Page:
Crosscut's first annual Courage Award Winners

And the winners are . . .
Crosscut archive image.
And the winners are . . .

At Crosscut, we believe that the Northwest has the potential to become a model for sane, sustainable 21st Century living. I’m not using “sustainable” in the tired old environmental cliché way – as important as that is. I’m talking more broadly. I’m talking about sane and sustainable as in how do we move more Northwesterners onto public transit? How do we lure affluent kids back to public schools? Infuse our civic life with the kind of smart, innovative technology and design that’s happening all around us in Puget Sound? How do we bring grace and gravity back to our political discourse? Truly embrace and take advantage of the region’s growing diversity? End homelessness? Reinvent journalism?

These are formidable tasks that require formidable leadership, and Crosscut is determined to spotlight the people and the ideas that will move us, inch by inch, towards that sane, sustainable ideal.

That kind of grand transformation demands originality and chutzpah from bold leaders who grasp the promise and the peril of this moment, this time, in ways that are prescient and practical and as multi-disciplinary as the challenges we face. Those leaders need imagination and conviction, grit, fearlessness. Courage.

These awards honor those leaders, that courage.

So let’s talk a bit about courage and the Courage Awards and our decision-making process. I'll begin with a personal story.

One summer night when I was about 12, we heard shouting coming from the house next door. It was our neighbor, Mr. Niemus. Recently widowed and drunk he was taking his grief and anger out on his 84-year-old mother-in-law, who lived with him. I could feel my mother tensing every time he yelled. When we heard glass breaking, that was it. She leapt to her feet, stormed across the alley and started banging on Mr. Niemus’s kitchen door. When he didn’t answer, she barged her way in and scolded him like a schoolboy. Her anger was righteous and fierce — and Mr. Niemus crumpled in its face. We could hear his whimpering apologies to my mother and to his mother-in-law.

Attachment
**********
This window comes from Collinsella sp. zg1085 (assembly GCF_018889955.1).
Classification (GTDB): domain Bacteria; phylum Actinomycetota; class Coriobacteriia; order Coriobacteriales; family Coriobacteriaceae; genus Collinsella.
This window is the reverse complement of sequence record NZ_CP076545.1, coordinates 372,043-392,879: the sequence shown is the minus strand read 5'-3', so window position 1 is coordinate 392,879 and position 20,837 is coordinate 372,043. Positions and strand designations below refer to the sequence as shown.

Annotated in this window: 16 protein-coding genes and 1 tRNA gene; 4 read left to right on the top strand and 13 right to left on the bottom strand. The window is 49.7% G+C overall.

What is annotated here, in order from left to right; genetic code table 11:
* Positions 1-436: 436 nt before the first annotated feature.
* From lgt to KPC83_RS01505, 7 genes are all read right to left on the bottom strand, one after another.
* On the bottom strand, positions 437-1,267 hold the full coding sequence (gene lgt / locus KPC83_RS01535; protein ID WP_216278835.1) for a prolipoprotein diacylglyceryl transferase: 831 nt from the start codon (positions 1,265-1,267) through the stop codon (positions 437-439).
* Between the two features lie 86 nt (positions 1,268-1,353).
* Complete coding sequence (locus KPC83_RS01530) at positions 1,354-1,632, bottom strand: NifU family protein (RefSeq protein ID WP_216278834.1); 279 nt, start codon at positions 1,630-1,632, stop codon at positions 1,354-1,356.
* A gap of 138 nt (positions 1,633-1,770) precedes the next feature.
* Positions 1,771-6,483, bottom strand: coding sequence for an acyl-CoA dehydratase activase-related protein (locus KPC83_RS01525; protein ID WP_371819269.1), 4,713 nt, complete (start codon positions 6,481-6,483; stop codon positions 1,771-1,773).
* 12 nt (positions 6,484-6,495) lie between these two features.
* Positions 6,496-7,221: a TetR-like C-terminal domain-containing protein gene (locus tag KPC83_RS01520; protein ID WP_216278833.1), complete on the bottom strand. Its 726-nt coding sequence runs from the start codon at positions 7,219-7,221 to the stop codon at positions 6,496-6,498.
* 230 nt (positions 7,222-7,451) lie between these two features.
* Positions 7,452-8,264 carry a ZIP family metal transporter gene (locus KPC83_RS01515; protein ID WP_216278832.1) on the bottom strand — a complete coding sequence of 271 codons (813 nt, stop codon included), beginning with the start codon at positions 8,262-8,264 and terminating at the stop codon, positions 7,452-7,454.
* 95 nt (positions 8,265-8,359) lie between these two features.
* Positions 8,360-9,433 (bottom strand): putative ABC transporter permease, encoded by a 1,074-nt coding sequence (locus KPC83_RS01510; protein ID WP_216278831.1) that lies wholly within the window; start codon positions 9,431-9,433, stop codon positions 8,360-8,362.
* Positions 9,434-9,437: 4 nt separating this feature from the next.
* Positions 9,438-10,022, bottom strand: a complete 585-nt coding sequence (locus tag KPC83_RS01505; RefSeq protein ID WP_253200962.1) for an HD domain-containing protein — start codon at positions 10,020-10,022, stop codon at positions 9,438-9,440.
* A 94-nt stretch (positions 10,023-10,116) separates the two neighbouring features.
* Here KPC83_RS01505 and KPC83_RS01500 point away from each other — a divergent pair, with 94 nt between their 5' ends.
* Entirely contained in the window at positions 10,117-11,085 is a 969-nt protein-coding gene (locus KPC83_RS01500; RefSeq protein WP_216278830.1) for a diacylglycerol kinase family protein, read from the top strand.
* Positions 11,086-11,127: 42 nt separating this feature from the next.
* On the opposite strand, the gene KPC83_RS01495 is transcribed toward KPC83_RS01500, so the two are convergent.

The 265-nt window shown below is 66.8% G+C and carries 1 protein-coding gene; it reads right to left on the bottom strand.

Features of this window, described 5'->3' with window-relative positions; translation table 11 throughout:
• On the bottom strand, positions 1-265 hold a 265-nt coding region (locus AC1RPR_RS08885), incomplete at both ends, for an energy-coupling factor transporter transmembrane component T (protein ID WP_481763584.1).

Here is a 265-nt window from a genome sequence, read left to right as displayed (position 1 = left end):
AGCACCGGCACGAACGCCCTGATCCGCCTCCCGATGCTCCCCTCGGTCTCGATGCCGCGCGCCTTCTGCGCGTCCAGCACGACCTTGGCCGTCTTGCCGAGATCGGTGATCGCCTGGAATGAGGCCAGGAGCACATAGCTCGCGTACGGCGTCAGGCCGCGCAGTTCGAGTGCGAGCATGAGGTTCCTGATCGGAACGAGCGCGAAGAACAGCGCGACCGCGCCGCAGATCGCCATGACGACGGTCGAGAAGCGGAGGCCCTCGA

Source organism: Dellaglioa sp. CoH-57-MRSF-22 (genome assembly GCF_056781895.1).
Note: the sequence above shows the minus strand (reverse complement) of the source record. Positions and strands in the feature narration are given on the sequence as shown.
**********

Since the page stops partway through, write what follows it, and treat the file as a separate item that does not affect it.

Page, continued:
My siblings and I still talk about that kick-ass moment, when our mild-mannered mom went all Rambo on Mr. Niemus. But really, my mother’s most courageous act was the months she spent, several years later, caring for my father when he was dying of cancer. The way she showed up for him, and for us, day after day after sad day.

I thought a lot about those two brands of courage — the episodic and the persistent — as we went through the selection process for this first Crosscut Courage Award. Like my siblings and I, we tended to be wowed by the bursts. They’re so cinematic, and sexy. But as I read through the bios of the nominees I found myself moved, more and more, by the quiet, persistent courage on display.

The word “courage” comes from the French and Latin words for “heart.” Merriam Webster defines courage as "the mental or moral strength to venture, persevere and withstand danger, fear or difficulty." To stand up for an unpopular cause. To meet resistance with resilience. To remain unbroken by threats or failure. To persist in the face of overwhelming odds.

Crosscut editors Joe Copeland, Berit Anderson and I were responsible for winnowing down the 90-plus Courage Award nominees submitted by the public and picking three winners: one in Business, one in Culture and one in the Public Service category.

And it was really, really hard. And really, really humbling. And at the end of the day really, really uplifting. Because we got to spend time reading and talking and thinking about all these amazing people and the amazing things they do. And these days, when the news is often grim and courage seems to be in such painfully short supply, I can say with confidence that courage is alive and well and well-practiced, every day, in the Pacific Northwest.

We used four criteria to vet Courage Award nominees:

  1. Did they exercise leadership for the greater good?
  2. Did they innovate despite challenges?
  3. Did they go against the grain? Did they trailblaze?
  4. Did they take a personal risk?

That last, personal risk criterion — skin in the game, if you will — was often the tiebreaker, the yardstick we'd use to help us distinguish the inspirational from the truly courageous.

That was how we chose this year's winners: Andrew Russell, Intiman Theater's artistic director, for Courage in Culture; Ivar's CEO Bob Donegan for Courage in Business; University of Washington research coordinator Starcia Ague for Courage in Public Service.

Crosscut archive image.

From left: Crosscut Courage Award winners Starcia Ague, Andrew Russell and Bob Donegan. 

We congratulate them, and we thank them.


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About the Authors & Contributors

Mary Bruno

Mary Bruno

Mary was Crosscut's Editor-in-Chief and Interim Publisher. In more than 25 years as a journalist, she has worked as a writer, editor and editorial director for a variety of print and web publications, including Newsweek, Seattle Weekly and Her book, An American River, is an environmental memoir about growing up along New Jersey's Passaic.